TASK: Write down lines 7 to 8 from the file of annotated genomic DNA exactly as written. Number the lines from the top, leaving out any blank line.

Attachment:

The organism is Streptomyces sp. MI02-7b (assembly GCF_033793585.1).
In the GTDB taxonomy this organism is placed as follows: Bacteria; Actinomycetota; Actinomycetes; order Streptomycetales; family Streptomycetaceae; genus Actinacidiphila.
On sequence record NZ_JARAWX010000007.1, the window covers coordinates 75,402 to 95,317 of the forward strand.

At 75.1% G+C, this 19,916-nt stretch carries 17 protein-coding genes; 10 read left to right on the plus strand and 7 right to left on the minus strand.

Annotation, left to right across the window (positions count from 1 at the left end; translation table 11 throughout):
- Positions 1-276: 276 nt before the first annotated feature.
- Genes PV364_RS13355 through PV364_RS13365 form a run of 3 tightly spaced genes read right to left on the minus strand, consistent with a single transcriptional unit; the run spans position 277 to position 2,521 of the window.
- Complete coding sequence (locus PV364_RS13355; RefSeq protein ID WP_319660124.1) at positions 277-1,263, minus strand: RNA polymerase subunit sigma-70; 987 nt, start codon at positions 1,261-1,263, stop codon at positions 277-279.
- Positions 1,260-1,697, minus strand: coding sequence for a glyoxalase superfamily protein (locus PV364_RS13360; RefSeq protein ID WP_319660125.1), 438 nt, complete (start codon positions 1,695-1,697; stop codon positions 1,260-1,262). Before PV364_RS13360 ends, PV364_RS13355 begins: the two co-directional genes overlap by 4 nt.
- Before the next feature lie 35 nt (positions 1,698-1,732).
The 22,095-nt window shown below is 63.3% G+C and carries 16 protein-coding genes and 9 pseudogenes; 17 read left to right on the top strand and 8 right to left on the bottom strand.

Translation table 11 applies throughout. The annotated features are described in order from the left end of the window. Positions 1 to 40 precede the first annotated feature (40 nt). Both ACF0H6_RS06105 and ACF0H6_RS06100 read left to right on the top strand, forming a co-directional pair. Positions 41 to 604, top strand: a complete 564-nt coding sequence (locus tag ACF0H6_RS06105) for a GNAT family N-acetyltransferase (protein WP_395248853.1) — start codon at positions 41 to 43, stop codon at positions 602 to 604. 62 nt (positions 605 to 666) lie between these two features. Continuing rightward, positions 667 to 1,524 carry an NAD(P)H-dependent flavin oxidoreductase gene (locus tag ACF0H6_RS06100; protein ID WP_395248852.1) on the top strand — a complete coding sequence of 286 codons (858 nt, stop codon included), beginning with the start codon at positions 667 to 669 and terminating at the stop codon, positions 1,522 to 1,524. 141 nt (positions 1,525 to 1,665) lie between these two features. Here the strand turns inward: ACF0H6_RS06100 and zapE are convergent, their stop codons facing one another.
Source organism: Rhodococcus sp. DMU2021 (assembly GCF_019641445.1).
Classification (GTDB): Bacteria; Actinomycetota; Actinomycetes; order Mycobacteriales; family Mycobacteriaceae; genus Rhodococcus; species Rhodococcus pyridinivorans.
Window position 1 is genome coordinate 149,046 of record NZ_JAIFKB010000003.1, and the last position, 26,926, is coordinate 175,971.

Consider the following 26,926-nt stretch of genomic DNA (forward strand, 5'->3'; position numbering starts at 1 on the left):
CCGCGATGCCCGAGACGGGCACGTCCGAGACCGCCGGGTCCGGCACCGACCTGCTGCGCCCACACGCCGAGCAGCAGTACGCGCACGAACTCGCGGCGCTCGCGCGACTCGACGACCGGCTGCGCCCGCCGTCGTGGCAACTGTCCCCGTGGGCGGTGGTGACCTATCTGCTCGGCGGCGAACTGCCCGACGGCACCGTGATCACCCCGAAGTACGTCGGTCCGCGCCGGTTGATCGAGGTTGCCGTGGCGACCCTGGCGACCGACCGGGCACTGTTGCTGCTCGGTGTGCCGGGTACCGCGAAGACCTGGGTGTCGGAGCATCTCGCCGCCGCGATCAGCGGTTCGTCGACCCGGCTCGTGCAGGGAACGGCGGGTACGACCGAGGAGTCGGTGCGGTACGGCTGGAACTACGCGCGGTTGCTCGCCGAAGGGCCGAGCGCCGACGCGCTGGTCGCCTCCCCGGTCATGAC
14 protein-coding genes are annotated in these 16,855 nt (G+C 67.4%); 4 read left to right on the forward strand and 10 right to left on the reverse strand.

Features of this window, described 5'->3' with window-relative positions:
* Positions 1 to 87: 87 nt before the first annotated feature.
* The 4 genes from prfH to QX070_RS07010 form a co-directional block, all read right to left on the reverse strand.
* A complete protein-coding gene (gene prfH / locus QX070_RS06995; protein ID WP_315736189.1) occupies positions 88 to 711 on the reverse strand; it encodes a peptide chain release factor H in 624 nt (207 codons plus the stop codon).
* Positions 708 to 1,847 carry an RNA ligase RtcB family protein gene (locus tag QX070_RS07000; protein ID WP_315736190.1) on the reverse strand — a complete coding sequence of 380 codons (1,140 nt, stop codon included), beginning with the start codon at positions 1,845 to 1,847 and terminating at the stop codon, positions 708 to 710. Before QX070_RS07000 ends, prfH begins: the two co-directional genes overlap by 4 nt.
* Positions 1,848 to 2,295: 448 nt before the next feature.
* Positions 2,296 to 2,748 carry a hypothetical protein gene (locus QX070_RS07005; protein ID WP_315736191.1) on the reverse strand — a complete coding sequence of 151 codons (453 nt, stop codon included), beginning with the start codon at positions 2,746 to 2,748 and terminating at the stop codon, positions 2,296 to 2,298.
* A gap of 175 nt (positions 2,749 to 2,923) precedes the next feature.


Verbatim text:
- Genes PV364_RS13355 through PV364_RS13365 form a run of 3 tightly spaced genes read right to left on the minus strand, consistent with a single transcriptional unit; the run spans position 277 to position 2,521 of the window.
- Complete coding sequence (locus PV364_RS13355; RefSeq protein ID WP_319660124.1) at positions 277-1,263, minus strand: RNA polymerase subunit sigma-70; 987 nt, start codon at positions 1,261-1,263, stop codon at positions 277-279.